Tomorrow's gonna be different. Tomorrow is the start of the new duncan. in the new sydney. I'm gonna get a job. and a flat. I'm gonna be productive. and it all starts tomorrow morning. finger's crossed...

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Monday, November 13, 2006

Day 181 - Sydney

australia We made it!

Arriving in Sydney is a bit of a landmark. Its the closest we have to coming 'home' during our trip. Sydney is the place where we plan to get a flat. To get jobs. To get sim cards and semi-permanent friends. Its here we are gonna settle, recharge our batteries for 2 months, and prepare for the onslaught of south-east asia. Its gonna be massive. I'm sure of it.

Driving there from Newcastle (2 hours away) was BEAUTIFUL. Its the first 'beautiful' drive I've done in australia (remember, I've seen a shed load of beautiful landscapes guys). But this was stunning. Rocky, craggy, forested, valleys stretching for miles. Nothing as impressive or as huge as the things we saw throughout the andes, but still - impressive and beautiful.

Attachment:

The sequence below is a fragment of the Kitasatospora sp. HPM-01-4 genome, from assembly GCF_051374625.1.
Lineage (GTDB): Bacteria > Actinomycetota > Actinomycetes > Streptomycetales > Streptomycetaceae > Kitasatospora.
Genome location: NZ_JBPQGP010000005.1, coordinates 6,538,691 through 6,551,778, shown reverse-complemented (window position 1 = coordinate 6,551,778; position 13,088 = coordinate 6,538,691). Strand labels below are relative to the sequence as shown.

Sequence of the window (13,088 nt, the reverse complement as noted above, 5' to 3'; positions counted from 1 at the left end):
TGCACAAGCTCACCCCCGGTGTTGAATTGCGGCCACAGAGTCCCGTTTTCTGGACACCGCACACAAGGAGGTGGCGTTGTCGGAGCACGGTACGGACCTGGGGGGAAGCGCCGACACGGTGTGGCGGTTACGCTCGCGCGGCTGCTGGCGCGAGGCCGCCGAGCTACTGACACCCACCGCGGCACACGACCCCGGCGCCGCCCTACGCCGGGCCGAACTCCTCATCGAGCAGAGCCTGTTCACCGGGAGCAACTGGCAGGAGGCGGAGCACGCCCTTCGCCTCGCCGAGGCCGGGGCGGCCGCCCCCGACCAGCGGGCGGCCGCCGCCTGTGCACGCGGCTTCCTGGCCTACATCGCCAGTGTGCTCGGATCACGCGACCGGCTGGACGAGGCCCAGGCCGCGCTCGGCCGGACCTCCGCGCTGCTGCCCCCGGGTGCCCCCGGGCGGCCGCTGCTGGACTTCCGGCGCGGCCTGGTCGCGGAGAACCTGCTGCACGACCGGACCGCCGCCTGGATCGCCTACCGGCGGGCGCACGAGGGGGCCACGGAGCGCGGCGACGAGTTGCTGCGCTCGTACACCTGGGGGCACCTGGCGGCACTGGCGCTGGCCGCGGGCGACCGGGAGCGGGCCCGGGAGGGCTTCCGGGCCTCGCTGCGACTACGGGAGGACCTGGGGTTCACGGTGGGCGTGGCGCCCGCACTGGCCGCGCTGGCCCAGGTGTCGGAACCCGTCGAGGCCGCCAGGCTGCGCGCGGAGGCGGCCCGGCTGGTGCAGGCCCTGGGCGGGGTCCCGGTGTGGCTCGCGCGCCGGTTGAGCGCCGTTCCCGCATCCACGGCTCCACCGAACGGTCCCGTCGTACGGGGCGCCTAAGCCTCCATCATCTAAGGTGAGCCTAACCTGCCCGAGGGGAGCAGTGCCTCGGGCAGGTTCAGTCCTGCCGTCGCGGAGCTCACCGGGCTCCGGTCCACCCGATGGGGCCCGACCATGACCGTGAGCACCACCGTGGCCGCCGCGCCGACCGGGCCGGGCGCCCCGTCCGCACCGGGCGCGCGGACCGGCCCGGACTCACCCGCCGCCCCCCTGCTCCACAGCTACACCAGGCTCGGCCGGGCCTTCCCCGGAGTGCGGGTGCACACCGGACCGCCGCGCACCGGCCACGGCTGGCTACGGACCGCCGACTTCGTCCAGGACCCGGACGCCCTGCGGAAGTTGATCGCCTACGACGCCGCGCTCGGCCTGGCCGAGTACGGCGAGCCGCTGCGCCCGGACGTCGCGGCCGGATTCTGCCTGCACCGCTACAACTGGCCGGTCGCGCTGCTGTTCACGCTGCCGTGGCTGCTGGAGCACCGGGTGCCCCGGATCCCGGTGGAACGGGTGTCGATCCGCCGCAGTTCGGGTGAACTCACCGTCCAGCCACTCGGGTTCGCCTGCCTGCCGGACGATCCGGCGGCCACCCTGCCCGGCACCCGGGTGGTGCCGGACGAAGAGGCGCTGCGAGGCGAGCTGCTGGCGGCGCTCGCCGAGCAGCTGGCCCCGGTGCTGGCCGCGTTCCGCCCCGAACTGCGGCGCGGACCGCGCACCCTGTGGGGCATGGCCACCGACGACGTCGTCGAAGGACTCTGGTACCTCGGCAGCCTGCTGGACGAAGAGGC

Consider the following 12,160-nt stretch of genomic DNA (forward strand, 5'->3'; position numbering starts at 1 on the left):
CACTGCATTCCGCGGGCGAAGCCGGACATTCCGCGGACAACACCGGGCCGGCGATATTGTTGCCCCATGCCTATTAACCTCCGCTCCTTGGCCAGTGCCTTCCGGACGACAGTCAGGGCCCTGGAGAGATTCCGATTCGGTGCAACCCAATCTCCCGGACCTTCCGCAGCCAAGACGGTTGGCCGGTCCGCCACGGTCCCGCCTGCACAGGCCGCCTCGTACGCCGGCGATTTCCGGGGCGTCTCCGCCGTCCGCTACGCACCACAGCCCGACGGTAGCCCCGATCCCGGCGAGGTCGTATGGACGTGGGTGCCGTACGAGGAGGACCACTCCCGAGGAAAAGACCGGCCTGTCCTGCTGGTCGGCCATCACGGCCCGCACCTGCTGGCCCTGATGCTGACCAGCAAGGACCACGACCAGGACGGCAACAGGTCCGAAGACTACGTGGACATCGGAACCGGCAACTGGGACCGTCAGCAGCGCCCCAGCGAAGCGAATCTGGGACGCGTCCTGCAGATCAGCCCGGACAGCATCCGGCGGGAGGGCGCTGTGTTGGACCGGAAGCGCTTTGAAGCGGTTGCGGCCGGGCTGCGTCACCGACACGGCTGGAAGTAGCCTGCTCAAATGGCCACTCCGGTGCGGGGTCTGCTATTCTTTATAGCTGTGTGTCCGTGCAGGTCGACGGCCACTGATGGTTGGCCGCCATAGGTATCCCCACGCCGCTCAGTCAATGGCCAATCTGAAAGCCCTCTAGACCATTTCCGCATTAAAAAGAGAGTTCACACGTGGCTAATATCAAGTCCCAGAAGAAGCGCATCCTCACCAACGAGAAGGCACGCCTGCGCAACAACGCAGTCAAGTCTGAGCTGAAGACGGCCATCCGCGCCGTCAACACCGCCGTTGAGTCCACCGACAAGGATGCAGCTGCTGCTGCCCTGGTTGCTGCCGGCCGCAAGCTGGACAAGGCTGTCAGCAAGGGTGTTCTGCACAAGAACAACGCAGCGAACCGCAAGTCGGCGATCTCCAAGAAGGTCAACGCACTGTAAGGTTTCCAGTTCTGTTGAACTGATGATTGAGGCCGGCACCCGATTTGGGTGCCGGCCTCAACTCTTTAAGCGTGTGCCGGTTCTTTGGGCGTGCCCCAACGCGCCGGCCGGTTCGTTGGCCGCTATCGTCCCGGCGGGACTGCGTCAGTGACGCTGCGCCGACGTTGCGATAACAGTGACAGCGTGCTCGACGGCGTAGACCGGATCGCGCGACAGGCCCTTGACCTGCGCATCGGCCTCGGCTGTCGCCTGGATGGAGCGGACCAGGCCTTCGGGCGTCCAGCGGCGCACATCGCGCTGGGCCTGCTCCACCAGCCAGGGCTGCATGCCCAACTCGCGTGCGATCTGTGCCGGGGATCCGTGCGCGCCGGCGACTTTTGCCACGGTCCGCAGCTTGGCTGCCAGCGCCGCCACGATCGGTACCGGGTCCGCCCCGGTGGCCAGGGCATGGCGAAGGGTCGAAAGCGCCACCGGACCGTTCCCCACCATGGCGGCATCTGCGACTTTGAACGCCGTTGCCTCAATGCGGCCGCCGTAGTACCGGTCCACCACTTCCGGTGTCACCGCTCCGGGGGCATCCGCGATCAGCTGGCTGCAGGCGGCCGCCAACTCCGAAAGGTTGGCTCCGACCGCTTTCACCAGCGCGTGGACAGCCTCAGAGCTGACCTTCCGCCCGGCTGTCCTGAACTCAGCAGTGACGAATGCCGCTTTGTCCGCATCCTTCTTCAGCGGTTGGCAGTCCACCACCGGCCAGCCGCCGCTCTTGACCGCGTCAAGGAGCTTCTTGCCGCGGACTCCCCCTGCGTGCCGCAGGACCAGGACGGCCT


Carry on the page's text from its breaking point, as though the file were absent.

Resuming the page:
And the same road that comes right down the east coast takes us bang into the heart of sydney. We're getting closer. The anticipation is rising. And as yet, all we know is that we wanna drive across the Sydney Harbour Bridge. So we're following signs. The buildings getting taller, the landmark Sydney Tower drawing closer. And then I caught sight of the bridge...

The lonley planet stupidly says there is something magical about seeing the bridge and the opera house for the first time. They're idiots, whoever write that stuff. Its not magical. But it does kinda grab you by the throat a bit. As we pulled up to the toll bridge, paid our 3 dollars and started to drive across, first we see the harbour, spreading its crystal blue legs for miles, then the opera house comes into view, sparkling in the sunlight. The bridge is HUGE. The opera house is small. But together, they're picture perfect.